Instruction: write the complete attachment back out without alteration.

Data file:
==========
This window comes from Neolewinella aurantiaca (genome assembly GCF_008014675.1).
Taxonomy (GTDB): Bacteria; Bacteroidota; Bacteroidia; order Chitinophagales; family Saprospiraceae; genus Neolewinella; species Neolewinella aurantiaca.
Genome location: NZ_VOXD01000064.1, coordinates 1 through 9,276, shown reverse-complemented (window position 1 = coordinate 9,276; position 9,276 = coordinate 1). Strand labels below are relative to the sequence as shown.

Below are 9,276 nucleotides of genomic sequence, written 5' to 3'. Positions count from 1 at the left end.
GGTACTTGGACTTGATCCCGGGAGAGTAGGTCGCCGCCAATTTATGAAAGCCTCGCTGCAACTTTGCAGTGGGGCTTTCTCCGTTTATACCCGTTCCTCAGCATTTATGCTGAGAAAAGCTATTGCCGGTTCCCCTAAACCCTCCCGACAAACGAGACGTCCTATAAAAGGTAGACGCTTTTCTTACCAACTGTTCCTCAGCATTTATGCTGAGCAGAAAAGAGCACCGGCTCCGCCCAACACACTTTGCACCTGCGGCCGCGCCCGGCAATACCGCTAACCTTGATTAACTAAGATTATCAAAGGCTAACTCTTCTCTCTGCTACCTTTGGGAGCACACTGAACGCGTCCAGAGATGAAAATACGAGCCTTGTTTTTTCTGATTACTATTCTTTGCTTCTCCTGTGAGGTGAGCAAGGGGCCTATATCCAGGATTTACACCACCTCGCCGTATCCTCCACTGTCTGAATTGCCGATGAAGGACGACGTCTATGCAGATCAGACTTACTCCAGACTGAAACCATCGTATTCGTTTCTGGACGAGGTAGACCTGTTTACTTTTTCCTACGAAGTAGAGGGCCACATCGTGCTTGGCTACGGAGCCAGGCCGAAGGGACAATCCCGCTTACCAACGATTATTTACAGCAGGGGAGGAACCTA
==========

This window comes from Neolewinella aurantiaca (genome assembly GCF_008014675.1).
Taxonomy (GTDB): Bacteria; Bacteroidota; Bacteroidia; order Chitinophagales; family Saprospiraceae; genus Neolewinella; species Neolewinella aurantiaca.
Genome location: NZ_VOXD01000064.1, coordinates 1 through 9,276, shown reverse-complemented (window position 1 = coordinate 9,276; position 9,276 = coordinate 1). Strand labels below are relative to the sequence as shown.

Below are 9,276 nucleotides of genomic sequence, written 5' to 3'. Positions count from 1 at the left end.
GGTACTTGGACTTGATCCCGGGAGAGTAGGTCGCCGCCAATTTATGAAAGCCTCGCTGCAACTTTGCAGTGGGGCTTTCTCCGTTTATACCCGTTCCTCAGCATTTATGCTGAGAAAAGCTATTGCCGGTTCCCCTAAACCCTCCCGACAAACGAGACGTCCTATAAAAGGTAGACGCTTTTCTTACCAACTGTTCCTCAGCATTTATGCTGAGCAGAAAAGAGCACCGGCTCCGCCCAACACACTTTGCACCTGCGGCCGCGCCCGGCAATACCGCTAACCTTGATTAACTAAGATTATCAAAGGCTAACTCTTCTCTCTGCTACCTTTGGGAGCACACTGAACGCGTCCAGAGATGAAAATACGAGCCTTGTTTTTTCTGATTACTATTCTTTGCTTCTCCTGTGAGGTGAGCAAGGGGCCTATATCCAGGATTTACACCACCTCGCCGTATCCTCCACTGTCTGAATTGCCGATGAAGGACGACGTCTATGCAGATCAGACTTACTCCAGACTGAAACCATCGTATTCGTTTCTGGACGAGGTAGACCTGTTTACTTTTTCCTACGAAGTAGAGGGCCACATCGTGCTTGGCTACGGAGCCAGGCCGAAGGGACAATCCCGCTTACCAACGATTATTTACAGCAGGGGAGGAACCTA